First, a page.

Invercauld Estate in Cairngorms loses appeal against General Licence restriction imposed for wildlife crime

Invercauld Estate in the Cairngorms National Park has lost its appeal against a General Licence restriction that was imposed on the estate in February 2022 (see here) after Police Scotland provided the licensing authority (NatureScot) with evidence of wildlife crime against birds of prey on the estate, notably the discovery of a ‘deliberately poisoned’ golden eagle lying next to a poisoned hare bait in March 2021 (see here).

[Photo of the poisoned eagle & hare bait found on a grouse moor on Invercauld Estate in the Cairngorms National Park. Photo by RSPB Scotland]

Regular blog readers will know that the three-year General Licence restriction on the Gairnshiel & Micras part of Invercauld Estate took effect on 9th February 2022, prohibiting the use of General Licences 01, 02 and 03 on the estate until 9th February 2025 (see here).

The estate submitted a formal appeal against NatureScot’s restriction decision on 25th February 2022 and the official ‘restriction notice’ was removed from NatureScot’s website. I looked today and the notice has been reinstated, which I take to mean that the estate’s appeal has failed, in the same way that Lochan Estate’s recent appeal against restriction also failed (see here).

Here is the map from Naturescot showing the area of restriction on the Gairnshiel & Micras area of the estate:

If you’re at all familiar with Invercauld Estate you’ll recognise that this restriction area is only a small part of what is a massive grouse-shooting estate in the Cairngorms National Park (data from Andy Wightman’s excellent Who Owns Scotland website) rather than the restriction being applied across the entire estate, as seems to have been the case with other sanctioned estates:

I was curious about why the General Licence restriction was, well, restricted for want of a better term, to just the small area of Garnshiels and Micras, so I asked the licensing team at NatureScot about that decision.

The response from NatureScot was prompt (thank you!) and went like this:

‘…The decision was made on the basis that the evidence of crime provided [by Police Scotland] related to this one beat, rather than across the whole estate; and that the separate beats on this estate are managed independently of each other. Hence, the ultimate decision was to restrict to the beats where the evidence of crime occurred‘.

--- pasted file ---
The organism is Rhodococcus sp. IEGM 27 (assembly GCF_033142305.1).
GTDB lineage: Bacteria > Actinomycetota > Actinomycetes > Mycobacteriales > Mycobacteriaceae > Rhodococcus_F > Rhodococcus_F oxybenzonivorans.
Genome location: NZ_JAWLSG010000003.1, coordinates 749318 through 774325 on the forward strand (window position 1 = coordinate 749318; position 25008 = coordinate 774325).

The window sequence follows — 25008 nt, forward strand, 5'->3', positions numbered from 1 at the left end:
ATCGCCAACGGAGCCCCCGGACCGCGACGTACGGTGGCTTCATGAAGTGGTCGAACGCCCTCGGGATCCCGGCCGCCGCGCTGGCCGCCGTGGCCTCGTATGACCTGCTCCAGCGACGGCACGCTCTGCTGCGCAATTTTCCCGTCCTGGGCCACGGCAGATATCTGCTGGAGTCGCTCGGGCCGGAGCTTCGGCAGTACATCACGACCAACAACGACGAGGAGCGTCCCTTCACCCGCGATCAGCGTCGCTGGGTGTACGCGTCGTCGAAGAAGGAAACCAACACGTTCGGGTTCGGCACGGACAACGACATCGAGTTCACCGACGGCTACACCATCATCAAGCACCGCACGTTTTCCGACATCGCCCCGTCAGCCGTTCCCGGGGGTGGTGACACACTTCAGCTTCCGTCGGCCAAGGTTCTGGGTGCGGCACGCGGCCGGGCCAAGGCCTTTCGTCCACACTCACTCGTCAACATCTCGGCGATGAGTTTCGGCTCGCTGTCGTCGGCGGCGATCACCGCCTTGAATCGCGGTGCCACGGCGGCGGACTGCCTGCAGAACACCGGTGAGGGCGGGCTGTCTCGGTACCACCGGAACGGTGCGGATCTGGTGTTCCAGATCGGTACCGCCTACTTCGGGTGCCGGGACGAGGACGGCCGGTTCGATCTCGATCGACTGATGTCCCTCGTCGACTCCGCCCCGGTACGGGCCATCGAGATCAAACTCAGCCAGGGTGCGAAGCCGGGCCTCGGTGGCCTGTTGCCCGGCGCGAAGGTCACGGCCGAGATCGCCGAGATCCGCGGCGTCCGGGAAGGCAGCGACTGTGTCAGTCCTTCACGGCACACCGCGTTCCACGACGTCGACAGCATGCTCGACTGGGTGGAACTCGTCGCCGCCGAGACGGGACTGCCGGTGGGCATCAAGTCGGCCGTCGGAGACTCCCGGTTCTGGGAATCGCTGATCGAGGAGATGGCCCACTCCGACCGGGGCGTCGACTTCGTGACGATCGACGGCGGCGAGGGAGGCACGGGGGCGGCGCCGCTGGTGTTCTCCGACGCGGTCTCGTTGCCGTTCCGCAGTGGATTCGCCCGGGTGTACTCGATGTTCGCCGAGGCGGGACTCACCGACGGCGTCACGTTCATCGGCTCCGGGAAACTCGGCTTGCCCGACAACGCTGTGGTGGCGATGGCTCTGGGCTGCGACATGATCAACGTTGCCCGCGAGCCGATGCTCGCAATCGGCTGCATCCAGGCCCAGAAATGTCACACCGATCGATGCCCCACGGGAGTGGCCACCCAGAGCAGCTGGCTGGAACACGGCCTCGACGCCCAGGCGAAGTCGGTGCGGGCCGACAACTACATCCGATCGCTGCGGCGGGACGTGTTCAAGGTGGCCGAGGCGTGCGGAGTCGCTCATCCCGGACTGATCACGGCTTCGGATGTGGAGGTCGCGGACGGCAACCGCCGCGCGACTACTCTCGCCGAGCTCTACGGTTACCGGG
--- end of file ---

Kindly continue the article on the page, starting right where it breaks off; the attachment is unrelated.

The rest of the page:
As many of you already know, the three-year General Licence restriction is barely worth the paper it’s written on because the estate can simply apply for ‘Individual licences’ (instead of relying on the General Licences) to continue its activities as before, albeit with the minor inconvenience of having to have a bit of a paper trail. This has been a major criticism of the General Licence restriction process ever since it began in 2014. This, combined with the shooting industry’s apparent reluctance to shun any estates where restrictions have been imposed for wildlife crime, means that the General Licence restriction is an utterly ineffective sanction (e.g. see here).

We were even provided with first-hand evidence of its ineffectiveness when further evidence of suspected wildlife crime was detected on two estates that were already serving a General Licence restriction for wildlife crime! Raeshaw Estate in the Scottish Borders had its Individual licences revoked (here) and Leadhills Estate was given a three-year extension to its original three-year General Licence restriction (here), a decision which it subsequently appealed and lost (here).

You may remember that in February, Scottish Greens MSP Mark Ruskell asked Parliamentary questions about this absurd so-called sanction (see here); more on that shortly.

5 thoughts on “Invercauld Estate in Cairngorms loses appeal against General Licence restriction imposed for wildlife crime”

  1. It is long overdue for NatureScot to radically overhaul the whole system of General Licences and the ineffectiveness of this procedure in dealing with the management issues relating to wildlife crime in the uplands.

    1. I suspect that job is down to the Minister for Environment, Biodiversity and Land Reform (Màiri McAllan) which is a junior ministerial post (and who does not automatically qualify to attend Cabinet meetings) under the Environment and Forestry Directorate in the Scottish Government.

      NatureScot may advise, but Ministers/Cabinet decide the law.

  2. I have been wondering for a long time if NatureScot publish an annual report on the licensing scheme ie how many special licenses, reasons, restrictions etc and evaluation of effectiveness. Can you help?

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